The third season of the series saw several changes. The first was going to a more episodic approach, with each episode self-contained. No more cliffhangers to be resolved at the beginning of the next episode. The other major change was the introduction of Batgirl, played by Yvonne Craig. Barbara Gordon, the Commisioner’s daughter, joined the Dynamic Duo in their crusade against crime to keep Gotham City safe. Eartha Kitt stepped into the role of Catwoman when Julie Newmar was again unavailable. The episodes felt a little more rushed as the plot needed to be wrapped up at the end instead of allowing for the usual two parts. However, the change in approach gave the actors a bit of a break; the episodes were still meant for a half-hour time slot, which now aired once a week. There were some two- and three-part episodes, but they were still aired one part a week.
The TV series reflected an older version of Batman, one that was more camp than the current version. Yet, the actors treated the characters seriously. The commentary with the movie by Adam West and Burt Ward showed that, even with the problems they faced – Ward especially – they still realized that they were playing Batman and Robin. The series was a comedy; the roles were still important to them and to the actors playing the villains. This approach is why the series is still beloved even today.
The movie of the series is a perfect example of adapting properly. In its favour, the goal the studio had was to give international audiences a taste of what the TV series offered. Changing that focus would have created problems for keeping the new audience. The movie’s budget also allowed to film on location instead of in studio and for the use of new bat-gadgets, including the Bat-copter and the Bat-boat. Footage of both would appear in the following seasons as needed.
Combined, the Adam West TV series and movie are an important part of Batman lore. Later adaptations would still pay homage to the work. Batman: The Animated Series introduced one of Bruce Wayne’s childhood heroes, the Grey Ghost, voiced by West himself. Elements of the TV series can be seen even in Tim Burton’s Batman of 1989. DC Comics even released a continuation comic for the series, Batman ’66. Adam West has left a legacy that will be remembered fondly.
The new year brings new news.
Death Note: The Musical, coming to South Korea in 2015.
The anime /Death Note/ is being turned into a musical with music by Frank Wildhorn (Broadway play Jekyll and Hyde, Whitney Houston’s “Where Do Broken Hearts Go?”) and Jack Murphy. This isn’t the first musical about a serial killer. Sweeney Todd was at one point a ballet.
Warner Bros, Joseph Gordon-Levitt in negotiations for Sandman.
Joseph Gordon-Levitt may star and co-produce the adaptation of Neil Gaiman’s The Sandman. Gordon-Levitt may even direct the feature. David S. Goyer will also be on board as co-producer.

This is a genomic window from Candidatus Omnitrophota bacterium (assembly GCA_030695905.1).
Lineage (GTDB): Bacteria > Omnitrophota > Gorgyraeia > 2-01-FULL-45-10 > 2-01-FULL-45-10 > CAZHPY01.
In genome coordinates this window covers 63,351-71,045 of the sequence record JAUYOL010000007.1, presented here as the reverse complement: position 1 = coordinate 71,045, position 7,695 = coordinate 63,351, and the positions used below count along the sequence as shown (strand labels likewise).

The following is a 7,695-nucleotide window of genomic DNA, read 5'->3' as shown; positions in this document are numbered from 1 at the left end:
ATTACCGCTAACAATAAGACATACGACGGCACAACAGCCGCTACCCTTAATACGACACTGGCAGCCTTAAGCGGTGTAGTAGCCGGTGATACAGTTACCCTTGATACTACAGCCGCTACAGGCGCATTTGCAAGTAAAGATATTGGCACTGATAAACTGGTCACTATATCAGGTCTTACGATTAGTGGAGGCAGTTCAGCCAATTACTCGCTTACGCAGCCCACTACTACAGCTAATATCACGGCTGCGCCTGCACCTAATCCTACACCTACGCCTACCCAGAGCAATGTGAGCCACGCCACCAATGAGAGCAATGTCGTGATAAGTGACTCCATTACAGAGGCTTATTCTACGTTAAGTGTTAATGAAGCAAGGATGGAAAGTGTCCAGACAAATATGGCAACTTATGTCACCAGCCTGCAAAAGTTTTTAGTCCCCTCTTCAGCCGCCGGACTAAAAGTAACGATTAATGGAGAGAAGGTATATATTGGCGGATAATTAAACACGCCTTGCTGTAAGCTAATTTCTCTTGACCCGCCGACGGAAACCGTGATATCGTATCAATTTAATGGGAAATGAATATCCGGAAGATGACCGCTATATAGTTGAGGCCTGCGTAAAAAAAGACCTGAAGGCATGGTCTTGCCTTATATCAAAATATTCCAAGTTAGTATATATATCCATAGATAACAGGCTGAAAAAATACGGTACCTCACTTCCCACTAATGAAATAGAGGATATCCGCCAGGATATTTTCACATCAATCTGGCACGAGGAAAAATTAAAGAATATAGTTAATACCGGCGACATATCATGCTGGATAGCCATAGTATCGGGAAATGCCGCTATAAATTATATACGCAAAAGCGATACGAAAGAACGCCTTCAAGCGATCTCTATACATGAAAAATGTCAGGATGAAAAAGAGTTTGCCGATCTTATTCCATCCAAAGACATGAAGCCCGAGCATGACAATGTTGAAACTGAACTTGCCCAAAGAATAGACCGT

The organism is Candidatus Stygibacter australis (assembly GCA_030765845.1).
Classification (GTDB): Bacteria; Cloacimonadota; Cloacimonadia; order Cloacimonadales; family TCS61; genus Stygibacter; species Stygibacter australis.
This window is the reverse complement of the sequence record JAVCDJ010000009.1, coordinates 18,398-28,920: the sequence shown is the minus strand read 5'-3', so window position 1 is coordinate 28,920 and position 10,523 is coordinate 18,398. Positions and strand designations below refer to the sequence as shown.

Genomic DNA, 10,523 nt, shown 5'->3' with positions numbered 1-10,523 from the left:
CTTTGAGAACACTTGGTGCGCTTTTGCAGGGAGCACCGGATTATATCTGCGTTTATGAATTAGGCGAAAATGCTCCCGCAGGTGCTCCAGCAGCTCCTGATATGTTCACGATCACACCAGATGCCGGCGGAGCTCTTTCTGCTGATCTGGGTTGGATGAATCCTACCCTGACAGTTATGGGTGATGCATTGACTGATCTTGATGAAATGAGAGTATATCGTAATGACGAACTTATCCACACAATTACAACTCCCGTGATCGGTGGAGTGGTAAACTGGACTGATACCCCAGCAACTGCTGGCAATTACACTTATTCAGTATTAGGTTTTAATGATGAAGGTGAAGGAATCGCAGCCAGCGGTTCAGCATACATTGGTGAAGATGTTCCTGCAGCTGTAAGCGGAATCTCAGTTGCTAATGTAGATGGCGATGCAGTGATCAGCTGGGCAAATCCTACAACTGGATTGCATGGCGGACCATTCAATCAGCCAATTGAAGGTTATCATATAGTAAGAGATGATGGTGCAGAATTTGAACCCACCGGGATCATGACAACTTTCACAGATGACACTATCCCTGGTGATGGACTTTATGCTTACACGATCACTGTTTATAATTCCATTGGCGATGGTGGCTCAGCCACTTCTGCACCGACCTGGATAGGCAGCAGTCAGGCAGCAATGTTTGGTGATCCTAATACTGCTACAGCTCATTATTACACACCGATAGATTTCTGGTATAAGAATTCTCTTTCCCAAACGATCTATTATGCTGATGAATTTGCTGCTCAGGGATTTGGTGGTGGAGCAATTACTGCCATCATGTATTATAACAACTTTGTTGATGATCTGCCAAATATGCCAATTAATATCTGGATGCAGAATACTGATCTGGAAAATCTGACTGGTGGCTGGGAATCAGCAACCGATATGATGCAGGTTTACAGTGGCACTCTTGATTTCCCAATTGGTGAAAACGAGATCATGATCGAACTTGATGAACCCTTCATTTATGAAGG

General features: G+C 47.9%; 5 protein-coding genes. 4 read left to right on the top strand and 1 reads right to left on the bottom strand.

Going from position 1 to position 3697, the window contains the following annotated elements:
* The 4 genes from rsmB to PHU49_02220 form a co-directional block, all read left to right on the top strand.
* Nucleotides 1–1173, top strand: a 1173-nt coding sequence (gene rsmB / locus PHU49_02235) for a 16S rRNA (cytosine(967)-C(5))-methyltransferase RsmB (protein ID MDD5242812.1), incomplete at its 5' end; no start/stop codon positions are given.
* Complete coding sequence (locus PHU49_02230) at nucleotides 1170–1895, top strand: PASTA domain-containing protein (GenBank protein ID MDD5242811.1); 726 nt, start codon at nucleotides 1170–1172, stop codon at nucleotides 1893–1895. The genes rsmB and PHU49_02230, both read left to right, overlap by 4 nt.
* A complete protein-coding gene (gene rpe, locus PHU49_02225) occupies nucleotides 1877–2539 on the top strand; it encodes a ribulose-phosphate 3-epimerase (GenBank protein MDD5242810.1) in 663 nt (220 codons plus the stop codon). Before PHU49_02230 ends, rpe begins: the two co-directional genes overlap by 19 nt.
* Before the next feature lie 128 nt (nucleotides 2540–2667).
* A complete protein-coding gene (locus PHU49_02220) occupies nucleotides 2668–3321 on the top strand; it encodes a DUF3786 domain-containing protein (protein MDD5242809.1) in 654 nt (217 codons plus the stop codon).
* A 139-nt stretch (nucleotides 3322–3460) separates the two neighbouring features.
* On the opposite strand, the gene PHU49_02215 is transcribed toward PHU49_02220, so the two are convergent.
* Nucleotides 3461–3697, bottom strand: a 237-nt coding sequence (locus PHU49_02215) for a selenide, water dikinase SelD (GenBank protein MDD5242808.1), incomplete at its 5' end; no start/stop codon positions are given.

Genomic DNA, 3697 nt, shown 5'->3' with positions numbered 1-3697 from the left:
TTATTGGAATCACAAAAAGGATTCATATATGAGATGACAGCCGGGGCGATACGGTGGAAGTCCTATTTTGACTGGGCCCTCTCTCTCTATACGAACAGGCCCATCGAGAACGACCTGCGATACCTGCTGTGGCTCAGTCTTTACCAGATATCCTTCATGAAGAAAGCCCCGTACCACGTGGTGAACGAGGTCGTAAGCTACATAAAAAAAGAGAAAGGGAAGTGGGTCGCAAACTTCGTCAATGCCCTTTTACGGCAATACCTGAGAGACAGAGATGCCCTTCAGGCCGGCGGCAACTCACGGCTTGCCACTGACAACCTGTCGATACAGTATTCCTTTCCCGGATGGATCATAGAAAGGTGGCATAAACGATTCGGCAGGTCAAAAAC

Sweetpea Entertainment moves for partial dismissal of D&D rights case.
Hasbro has been trying to regain the movie rights to Dungeons & Dragons from Sweetpea Entertainment. Sweetpea was responsible for the 2000 movie plus the far better direct-to-DVD sequel and was working on a script based on Chainmail, D&D‘s progenitor game. At issue is who currently holds the movie rights. The original contract required Sweetpea to release a sequel within five years of the original movie, but Hasbro does not count the direct-to-DVD works while Sweetpea does.
Ghost writing and spin-offs; what happens after an author has died.
It’s not a new phenomenon. Now, though, with best sellers and adaptation rights bringing in money to publishers, the desire to continue an author’s series is growing.
Star Wars comic license being given to Marvel
Not that unexpected, considering that Disney owns both Marvel and Lucasfilm. Dark Horse had a great twenty-year run, though, and set a standard that will be difficult to match.
With the changeover, comes the fun of working out continuity.
Lucasfilm’s Leland Chee (@HolocronKeeper on Twitter) heads the group tasked with getting the canon straight. The story group will have to work out how the movies, TV series, comics, books, role-playing games, video games, and toys all work together. Interestingly, West End Games’ Star Wars: The Roleplaying Game is still an influence on Star Wars despite WEG’s bankruptcy in 1998.
Magic: The Gathering being adapted as a movie.
This isn’t as dire as it sounds. As a collectable card game, Magic: The Gathering has a setting that has been developed since 1993, and storylines in each expansion set. As long as Fox, the studio making the movie, can keep the familiar elements and introduce them to people who haven’t played while still keeping fans of the game not-annoyed, the adaptation stands a chance.
The Wonder Woman prequel TV series has been cancelled by the CW. The network left the possibility of a future Wonder Woman series open. It looks more that the CW doesn’t want to botch the series and is being cautious.
Batman finally to be released on DVD.
The Adam West TV series will, at long last, see a DVD release. Warner and Fox have worked out the legal differences over rights. No specific date has been set.
Batman/Superman movie delayed until 2016.
Warner delayed the release of the movie, still untitled, until May 2016. Start of production won’t start until second quarter of this year.